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The New York Times Editorial Board Demands an End to Immigration Detention

Monday, 18 May 2015

Immigration and Customs Enforcement released a new set of "reforms" to its detention facilities on Wednesday for families and children (the ones they created to "respond" to influx of unaccompanied minors and women from Central America) as they wait for their immigration hearings.

In line with that, The New York Times' Editorial Board published a beautiful piece that, again, brings more attention to the inhumane conditions of these places—really, the treatment of people as cattle in a really shitty slaughterhouse, except we're talking about human beings fleeing extreme poverty and violence—and the wastefulness that stems from maintaining them. Here are some highlights, and check out the write up for the rest of it:

Of all the malfunctioning parts in the country's broken-down immigration machinery, probably the most indefensible is the detention system.

This is the vast network of jails and prisons where suspected immigration violators are held while awaiting a hearing and possible deportation. Immigrant detainees are not criminal defendants or convicts serving sentences. They are locked up merely because the government wants to make sure they show up in immigration court.

Detention is intended to help enforce the law, but, in practice, the system breeds cruelty and harm, and squanders taxpayer money. It denies its victims due process of law, punishing them far beyond the scare of any offense. It shatters families and traumatizes children. As a system of mass incarceration—particularly of women and children fleeing persecution in Central America—it is immoral.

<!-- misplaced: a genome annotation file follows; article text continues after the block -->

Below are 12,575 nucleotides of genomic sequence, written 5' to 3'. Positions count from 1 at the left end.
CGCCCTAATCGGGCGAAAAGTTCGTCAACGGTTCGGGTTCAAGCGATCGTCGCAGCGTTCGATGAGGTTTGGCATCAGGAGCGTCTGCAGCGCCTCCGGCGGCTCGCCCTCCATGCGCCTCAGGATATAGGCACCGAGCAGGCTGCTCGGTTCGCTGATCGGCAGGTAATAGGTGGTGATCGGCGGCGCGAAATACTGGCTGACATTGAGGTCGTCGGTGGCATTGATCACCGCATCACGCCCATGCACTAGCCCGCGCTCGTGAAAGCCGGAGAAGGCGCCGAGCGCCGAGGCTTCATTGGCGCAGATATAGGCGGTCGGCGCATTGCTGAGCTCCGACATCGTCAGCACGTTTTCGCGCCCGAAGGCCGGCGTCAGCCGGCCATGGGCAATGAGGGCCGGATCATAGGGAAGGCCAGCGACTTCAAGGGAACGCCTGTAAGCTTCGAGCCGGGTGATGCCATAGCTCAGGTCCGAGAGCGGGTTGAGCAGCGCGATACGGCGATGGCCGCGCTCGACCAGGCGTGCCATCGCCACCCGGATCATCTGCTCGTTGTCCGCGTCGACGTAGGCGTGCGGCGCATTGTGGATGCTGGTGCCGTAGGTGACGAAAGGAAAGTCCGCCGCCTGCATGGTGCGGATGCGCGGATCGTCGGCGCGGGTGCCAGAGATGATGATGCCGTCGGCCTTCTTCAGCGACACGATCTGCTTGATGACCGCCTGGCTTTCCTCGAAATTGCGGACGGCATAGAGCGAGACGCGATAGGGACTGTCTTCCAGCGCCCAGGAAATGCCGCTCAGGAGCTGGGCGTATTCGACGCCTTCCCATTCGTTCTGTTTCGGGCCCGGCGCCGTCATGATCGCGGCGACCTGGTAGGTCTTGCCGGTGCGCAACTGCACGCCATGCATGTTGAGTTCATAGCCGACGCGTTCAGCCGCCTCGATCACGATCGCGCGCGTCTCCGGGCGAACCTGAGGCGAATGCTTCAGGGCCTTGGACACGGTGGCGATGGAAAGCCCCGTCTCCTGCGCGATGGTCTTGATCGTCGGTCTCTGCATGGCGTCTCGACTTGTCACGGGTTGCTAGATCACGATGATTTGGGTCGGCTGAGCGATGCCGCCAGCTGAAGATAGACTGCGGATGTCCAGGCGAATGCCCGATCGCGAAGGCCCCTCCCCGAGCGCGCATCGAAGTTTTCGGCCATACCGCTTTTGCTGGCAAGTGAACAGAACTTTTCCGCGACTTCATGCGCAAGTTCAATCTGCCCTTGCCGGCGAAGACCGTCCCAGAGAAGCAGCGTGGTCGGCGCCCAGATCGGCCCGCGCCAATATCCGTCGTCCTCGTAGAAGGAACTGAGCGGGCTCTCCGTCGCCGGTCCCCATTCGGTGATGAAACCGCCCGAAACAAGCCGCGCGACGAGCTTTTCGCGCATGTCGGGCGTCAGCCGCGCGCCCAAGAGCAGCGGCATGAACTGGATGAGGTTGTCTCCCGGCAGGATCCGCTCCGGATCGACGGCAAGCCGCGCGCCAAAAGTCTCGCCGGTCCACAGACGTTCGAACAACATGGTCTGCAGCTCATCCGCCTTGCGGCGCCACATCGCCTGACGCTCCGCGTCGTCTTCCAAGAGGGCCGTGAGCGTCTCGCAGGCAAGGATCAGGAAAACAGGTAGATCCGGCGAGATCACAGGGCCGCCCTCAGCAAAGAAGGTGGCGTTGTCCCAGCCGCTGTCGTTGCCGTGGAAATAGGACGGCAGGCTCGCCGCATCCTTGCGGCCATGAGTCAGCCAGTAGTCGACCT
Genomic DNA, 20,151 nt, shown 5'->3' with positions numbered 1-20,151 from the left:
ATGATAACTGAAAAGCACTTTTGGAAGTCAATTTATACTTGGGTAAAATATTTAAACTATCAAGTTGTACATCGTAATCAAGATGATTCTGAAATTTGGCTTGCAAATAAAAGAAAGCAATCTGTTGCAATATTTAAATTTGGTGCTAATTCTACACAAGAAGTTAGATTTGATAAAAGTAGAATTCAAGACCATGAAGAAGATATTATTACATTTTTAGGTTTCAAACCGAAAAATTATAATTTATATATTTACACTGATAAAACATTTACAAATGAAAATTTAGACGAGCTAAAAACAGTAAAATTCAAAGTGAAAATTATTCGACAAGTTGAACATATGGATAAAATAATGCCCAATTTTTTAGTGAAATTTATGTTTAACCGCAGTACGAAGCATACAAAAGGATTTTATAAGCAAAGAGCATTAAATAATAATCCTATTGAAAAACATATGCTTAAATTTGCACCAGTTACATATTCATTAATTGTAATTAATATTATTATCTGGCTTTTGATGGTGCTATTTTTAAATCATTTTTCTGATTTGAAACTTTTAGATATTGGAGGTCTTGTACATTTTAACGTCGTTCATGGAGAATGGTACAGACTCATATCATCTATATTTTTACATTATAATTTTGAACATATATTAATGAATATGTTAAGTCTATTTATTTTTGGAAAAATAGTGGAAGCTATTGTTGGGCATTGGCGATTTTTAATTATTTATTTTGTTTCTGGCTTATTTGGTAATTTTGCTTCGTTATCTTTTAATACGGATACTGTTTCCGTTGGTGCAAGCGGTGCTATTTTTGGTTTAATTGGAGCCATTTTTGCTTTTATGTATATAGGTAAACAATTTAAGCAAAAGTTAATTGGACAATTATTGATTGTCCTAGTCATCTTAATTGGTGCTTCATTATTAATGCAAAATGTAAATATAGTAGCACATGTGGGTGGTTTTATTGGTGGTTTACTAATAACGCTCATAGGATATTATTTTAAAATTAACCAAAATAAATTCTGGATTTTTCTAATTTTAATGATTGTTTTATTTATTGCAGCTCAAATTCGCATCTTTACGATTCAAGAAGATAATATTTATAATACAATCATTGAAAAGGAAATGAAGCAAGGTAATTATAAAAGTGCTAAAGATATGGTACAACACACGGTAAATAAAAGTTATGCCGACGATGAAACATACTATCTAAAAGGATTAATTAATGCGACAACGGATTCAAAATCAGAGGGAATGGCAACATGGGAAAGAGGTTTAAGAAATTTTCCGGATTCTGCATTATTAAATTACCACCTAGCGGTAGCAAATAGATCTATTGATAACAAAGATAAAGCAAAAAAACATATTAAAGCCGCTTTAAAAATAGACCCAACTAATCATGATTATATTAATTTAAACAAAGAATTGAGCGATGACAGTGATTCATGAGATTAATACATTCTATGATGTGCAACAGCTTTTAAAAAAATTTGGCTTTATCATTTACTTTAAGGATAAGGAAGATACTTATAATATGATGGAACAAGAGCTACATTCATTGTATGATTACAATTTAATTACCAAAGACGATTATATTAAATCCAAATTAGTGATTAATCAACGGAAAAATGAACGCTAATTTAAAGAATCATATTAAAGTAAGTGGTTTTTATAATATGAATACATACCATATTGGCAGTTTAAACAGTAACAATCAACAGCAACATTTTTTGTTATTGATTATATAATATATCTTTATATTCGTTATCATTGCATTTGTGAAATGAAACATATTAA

But committees and cubicles won't touch the heart of the problem. It's time to end mass detention, particularly of families. Shut the system down, and replace it with something better.

Ending mass detention would not mean allowing unauthorized immigrants to disappear. Supervised or conditional release, ankle bracelets and other monitoring technologies, plus community-based support with intensive case management can work together to make the system more humane. But neither Congress nor the Homeland Security Department has embraced these approaches, which would be far cheaper than locking people up.

Source: Tucson News

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